Tuesday, April 5, 2011

Cicada Summer, by Kate Constable

First published by Allen & Unwin in 2009

Cicada Summer is a middle-grade fiction book that explores friendship, family, grief and personal growth. Eloise, who hasn’t spoken since her mother died, is left with her grandmother Mo while her dad goes off to organise plans to turn the derelict family mansion into a new, modern convention centre. But Eloise develops a bond with the new house, and finds herself transported into another time, where she meets a ghostly girl associated with the house’s past.
The first half of Cicada Summer is promising; the introduced themes have great potential, the characters are engaging, the setting has a wonderful ghostly/atmospheric feel to it. But somewhere along the way this book lost me a little bit – I just feel that the story didn’t really go anywhere; it didn’t grab me emotionally and all the conflict was resolved in a kind of by-the-numbers way. There was nothing unexpected. Basically, I felt like I’d read the story before and knew how it would end. I would have perhaps liked to see something more done with the whole time-travelling concept and maybe just for Constable to go a little deeper with it all – with the issues raised (death, immigration, land re-development, family issues, imagination) and even with the language itself. The second half just didn’t live up to the promise of the first.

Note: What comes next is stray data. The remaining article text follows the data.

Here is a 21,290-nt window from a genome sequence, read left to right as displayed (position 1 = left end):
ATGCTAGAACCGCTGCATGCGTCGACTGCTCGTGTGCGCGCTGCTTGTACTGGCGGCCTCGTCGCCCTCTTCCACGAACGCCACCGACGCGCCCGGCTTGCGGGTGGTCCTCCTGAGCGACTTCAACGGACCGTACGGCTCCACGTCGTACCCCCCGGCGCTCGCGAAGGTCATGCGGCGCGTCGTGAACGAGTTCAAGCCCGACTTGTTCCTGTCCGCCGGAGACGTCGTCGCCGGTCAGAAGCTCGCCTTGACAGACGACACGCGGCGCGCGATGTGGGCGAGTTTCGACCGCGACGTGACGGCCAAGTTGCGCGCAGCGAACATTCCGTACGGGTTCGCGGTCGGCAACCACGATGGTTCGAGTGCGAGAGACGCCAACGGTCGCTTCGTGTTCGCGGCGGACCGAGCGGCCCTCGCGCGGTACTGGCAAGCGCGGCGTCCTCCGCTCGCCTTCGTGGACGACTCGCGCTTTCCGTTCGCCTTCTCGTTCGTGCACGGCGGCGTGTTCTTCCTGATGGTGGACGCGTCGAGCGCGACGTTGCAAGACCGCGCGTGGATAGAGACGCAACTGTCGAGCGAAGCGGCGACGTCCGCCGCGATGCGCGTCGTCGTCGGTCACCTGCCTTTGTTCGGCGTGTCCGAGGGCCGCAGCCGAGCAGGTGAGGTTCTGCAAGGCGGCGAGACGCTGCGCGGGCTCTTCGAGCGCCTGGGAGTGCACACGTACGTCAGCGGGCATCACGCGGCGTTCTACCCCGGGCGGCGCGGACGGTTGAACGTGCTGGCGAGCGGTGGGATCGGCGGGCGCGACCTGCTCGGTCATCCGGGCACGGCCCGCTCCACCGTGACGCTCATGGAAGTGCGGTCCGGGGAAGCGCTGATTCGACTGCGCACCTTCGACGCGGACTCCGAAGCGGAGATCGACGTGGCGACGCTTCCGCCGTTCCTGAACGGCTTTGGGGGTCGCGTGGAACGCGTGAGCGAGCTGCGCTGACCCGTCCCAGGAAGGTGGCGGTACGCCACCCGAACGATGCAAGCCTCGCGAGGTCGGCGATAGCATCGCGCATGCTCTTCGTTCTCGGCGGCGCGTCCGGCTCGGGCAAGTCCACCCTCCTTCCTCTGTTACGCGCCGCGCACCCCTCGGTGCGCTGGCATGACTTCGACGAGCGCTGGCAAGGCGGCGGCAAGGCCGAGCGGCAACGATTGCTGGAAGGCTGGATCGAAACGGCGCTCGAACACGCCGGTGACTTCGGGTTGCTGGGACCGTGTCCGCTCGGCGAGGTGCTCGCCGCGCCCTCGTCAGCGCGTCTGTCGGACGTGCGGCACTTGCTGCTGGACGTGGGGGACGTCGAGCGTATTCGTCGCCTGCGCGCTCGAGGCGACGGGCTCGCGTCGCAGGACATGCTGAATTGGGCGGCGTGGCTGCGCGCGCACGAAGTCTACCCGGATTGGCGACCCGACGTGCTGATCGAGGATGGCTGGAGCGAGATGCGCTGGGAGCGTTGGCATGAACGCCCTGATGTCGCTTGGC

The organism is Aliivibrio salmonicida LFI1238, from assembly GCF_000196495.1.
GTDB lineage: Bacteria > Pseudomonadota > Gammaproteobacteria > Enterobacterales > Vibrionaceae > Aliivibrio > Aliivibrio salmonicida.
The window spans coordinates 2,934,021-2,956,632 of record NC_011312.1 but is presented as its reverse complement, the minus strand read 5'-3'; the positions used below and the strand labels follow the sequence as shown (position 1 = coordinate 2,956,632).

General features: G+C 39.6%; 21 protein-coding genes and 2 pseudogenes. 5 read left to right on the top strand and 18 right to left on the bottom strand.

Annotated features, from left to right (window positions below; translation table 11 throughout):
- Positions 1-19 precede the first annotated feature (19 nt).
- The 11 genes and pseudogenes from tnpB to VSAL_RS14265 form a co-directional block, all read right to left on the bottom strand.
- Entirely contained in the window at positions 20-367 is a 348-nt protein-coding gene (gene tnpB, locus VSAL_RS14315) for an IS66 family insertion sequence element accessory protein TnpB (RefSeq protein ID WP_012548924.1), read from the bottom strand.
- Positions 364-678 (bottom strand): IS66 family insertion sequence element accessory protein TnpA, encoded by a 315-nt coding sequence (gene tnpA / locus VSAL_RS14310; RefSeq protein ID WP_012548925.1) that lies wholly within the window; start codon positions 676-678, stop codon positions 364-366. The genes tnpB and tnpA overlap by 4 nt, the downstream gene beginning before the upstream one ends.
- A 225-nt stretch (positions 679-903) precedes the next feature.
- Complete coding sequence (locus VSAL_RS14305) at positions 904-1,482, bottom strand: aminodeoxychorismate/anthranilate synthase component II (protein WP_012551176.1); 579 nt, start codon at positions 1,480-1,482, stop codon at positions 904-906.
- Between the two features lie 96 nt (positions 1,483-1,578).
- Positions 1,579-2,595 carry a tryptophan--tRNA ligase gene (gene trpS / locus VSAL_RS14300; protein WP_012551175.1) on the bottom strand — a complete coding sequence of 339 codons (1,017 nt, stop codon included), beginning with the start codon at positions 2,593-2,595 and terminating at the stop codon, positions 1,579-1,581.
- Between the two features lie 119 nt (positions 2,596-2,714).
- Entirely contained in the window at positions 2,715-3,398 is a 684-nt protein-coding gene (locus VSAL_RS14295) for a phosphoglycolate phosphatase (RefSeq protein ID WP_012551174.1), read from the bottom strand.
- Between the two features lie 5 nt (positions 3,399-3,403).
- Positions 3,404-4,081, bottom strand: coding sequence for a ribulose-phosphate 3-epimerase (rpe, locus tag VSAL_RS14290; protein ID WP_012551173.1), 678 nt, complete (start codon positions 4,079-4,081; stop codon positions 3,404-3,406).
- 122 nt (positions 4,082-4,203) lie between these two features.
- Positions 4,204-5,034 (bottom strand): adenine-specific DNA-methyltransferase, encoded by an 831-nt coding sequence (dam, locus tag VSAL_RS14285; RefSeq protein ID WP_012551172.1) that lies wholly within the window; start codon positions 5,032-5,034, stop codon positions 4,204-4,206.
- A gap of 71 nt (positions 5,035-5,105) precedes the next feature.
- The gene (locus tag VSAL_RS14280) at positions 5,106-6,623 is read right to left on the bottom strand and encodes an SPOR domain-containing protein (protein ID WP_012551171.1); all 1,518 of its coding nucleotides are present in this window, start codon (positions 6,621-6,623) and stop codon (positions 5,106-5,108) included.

I don’t really know what else to say – I just think it needed something else. Everything about it was just nice but there was no depth to the words that were skimming the surface. Passive. That’s the word. It lulls you in but after that there’s nowhere else to go.

Basically an easy read if you want to pass an afternoon. I would like to read a few of Kate Constable’s other books, just to see if it was just this book or her writing style.

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